Robin Nixon not only helped pioneer the electronic dance scene and launch the CD pre-listening revolution by programming music for Urban Outfitters in the ‘90s, but during this time, Nixon also managed to carve himself a place on the film side of music: working as a music video producer for the Fugees, Cypress Hill, and Boys 2 Men, as well as contemporary alternative rock acts like Oasis.

So almost natural that in March 2005, Nixon joined with several partners to open up rOOm Audio — a boutique deal inside the already boutique-y rOOm music video and audio post-production facility, just two blocks from the beach in Venice, California. And Nixon, the music video producer for the audio end of the facility, designed it to be the ultimate haven for audio post-production, composition, editing, and surround sound for music videos and commercials.

“It’s one of the few studios where a director can come down and work on a video edit, and then walk straight into another room and start working on the audio,” says Nixon. “And we can give them audio samples and audio design halfway through a project, which is a really unique situation.”

Composing 50 Cent At a Time

The rOOm music team, which includes producer Nixon, composer Elad Marish, and mixer Brandon Toh, is also jacked in to composing original lead-in music for music videos. “More and more videos are running as sort of short-form films, so they require more and more music composition to surround the actual track, as well as sound design,” explains Nixon.

Conveniently, rOOm is also home to commercial/music video editor Jeff Selis who works with several top hip-hop music video directors. “Our first job in this studio was to do a piece of music for the lead-in to 50 Cent’s ‘Just A Little Bit,’” explains Nixon. “We wrote the lead in music as 50 Cent is walking down the plane. To do this we had to match the tempo of the actual video. We recently just did the same sort of thing — wrapping sound design around a music video — for Snoop Dogg’s and System of a Down’s latest videos as well.”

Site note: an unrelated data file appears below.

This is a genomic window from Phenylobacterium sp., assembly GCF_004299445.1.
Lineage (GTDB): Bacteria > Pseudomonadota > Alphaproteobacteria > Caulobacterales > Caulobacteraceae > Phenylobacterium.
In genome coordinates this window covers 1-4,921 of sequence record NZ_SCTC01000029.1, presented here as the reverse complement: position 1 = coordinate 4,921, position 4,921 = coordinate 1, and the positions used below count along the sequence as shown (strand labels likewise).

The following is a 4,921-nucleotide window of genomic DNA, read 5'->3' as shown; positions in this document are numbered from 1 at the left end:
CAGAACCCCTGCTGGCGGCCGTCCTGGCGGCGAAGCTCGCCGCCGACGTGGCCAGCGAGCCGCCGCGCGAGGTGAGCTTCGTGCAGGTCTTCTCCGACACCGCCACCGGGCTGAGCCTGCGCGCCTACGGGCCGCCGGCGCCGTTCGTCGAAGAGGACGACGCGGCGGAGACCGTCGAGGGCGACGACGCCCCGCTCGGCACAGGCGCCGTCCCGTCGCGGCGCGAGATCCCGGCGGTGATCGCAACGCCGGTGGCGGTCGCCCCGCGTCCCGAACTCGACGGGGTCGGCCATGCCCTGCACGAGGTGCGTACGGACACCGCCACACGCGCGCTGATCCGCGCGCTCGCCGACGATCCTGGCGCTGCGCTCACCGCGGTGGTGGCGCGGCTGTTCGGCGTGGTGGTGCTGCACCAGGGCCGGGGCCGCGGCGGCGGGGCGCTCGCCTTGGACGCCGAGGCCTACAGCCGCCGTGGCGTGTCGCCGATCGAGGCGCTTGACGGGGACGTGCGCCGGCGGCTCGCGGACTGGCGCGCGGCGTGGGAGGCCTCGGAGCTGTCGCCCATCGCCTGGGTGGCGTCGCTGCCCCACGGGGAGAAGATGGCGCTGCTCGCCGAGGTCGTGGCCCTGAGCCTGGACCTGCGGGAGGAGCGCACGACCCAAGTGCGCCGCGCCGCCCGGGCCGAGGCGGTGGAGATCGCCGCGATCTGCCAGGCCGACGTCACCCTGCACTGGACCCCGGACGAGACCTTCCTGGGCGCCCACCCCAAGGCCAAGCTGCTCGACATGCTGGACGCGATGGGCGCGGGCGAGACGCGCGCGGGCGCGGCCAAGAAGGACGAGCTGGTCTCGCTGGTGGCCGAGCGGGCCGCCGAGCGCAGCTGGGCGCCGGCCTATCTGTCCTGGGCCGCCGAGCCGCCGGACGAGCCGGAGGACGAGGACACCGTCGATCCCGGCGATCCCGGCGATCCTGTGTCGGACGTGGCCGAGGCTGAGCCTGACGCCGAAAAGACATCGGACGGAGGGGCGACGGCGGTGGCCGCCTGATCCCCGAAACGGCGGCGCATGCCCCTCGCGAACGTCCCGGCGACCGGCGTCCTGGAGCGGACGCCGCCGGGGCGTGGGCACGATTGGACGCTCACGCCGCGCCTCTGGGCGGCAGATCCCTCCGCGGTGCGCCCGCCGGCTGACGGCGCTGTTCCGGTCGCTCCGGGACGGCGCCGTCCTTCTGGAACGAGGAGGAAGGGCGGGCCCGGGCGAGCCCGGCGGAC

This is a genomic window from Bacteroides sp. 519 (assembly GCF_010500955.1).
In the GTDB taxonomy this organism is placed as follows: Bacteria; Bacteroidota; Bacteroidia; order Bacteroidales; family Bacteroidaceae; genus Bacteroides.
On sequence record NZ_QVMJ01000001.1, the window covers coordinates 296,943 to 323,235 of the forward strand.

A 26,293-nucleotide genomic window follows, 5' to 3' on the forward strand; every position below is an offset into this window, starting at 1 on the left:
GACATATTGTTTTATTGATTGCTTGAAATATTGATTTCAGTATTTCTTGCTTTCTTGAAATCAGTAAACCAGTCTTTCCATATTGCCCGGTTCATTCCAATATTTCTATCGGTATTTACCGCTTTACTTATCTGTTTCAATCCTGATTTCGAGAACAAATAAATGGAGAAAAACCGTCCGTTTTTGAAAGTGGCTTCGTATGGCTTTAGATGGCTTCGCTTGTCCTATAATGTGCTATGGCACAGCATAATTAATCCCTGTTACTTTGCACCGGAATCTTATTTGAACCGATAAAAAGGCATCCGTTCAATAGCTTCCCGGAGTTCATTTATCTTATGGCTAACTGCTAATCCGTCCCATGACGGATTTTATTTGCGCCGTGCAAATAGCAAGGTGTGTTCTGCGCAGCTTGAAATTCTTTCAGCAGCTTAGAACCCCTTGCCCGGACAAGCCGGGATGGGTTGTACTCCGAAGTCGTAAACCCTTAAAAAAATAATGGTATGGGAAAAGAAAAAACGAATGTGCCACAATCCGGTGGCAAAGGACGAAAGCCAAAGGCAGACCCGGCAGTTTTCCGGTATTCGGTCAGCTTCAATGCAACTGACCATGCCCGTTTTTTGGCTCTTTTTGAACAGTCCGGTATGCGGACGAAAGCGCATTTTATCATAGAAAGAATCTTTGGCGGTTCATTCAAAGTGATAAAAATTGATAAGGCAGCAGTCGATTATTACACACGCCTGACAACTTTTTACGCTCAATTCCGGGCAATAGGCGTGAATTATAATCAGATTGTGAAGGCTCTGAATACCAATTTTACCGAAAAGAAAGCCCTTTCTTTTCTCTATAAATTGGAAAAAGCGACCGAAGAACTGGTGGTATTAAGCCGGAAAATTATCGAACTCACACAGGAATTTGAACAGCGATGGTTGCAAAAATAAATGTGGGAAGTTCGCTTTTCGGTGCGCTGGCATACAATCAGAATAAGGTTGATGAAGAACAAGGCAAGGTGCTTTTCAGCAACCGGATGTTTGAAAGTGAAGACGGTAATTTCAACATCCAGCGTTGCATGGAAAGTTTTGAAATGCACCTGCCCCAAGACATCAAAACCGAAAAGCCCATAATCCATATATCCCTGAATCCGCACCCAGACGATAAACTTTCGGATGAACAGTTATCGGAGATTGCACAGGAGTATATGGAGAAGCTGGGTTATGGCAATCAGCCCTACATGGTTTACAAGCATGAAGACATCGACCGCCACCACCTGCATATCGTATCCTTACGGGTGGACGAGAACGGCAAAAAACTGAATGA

The Sonic Vault

rOOm’s 5.1 surround sound studio is powered by a Power Mac G5 running a Pro Tools HD 192 system with two HD2 Accel cards. In addition, rOOm audio hosts a very, very large sound design library. “When people come to us — we have about 500 sounds of breaking glass,” he says. “Our sound libraries are so good that — if you pull up an automobile — it will actually categorize every make of car and year and you go into that subcategory and it will have ‘Wheel skid,’ ‘engine start,’ ‘engine stall,’ ‘drive by,’ and so on.”

The studio is also equipped with a Focusrite ISA pre-amp and several Neumann mics. But mics and pre-amps are about the only hardware they use in this ultra-modern loft-like studio. “We use a lot of plug-ins, but not much outboard,” says Toh. “The Waves plug-ins work very well for me. They’re clear and they’re transparent and it allows me to just sort of clean things up and enhance certain frequencies.”

Getting The Perfect Mix for TV

The final mixes are monitored first through a KRK 5.1 surround set of monitors, plus a set of Auratone monitors that they use to compare their mixes at a level that simulates the lowest quality home theater environment. Auratones are designed to mimic the sonics of television.

“A lot of the time, you’ll have a mix really sounding great on the KRKs, but then when you play the song through the Auratones, you realize that you’ve lost what you thought was the best part of your mix,” says Nixon.

The Future Is Surround

The surround sound system at rOOm audio was set up with the help of several audio industry big brains. “We totally balanced this room for surround by following the specs in the Producers & Engineers Wing ‘Guidelines for Surround Sound Production,’ and it actually worked quite well,” says Nixon, who sees the future as being highly immersed in surround.

“Until now, surround sound has been almost exclusive to the movie industry,” he explains. “Now, with the accessibility of home theater systems, people are more and more going to realize that you can put your music CD into your home theater and have the benefits of your surround system. Stereo is great, but surround is better.”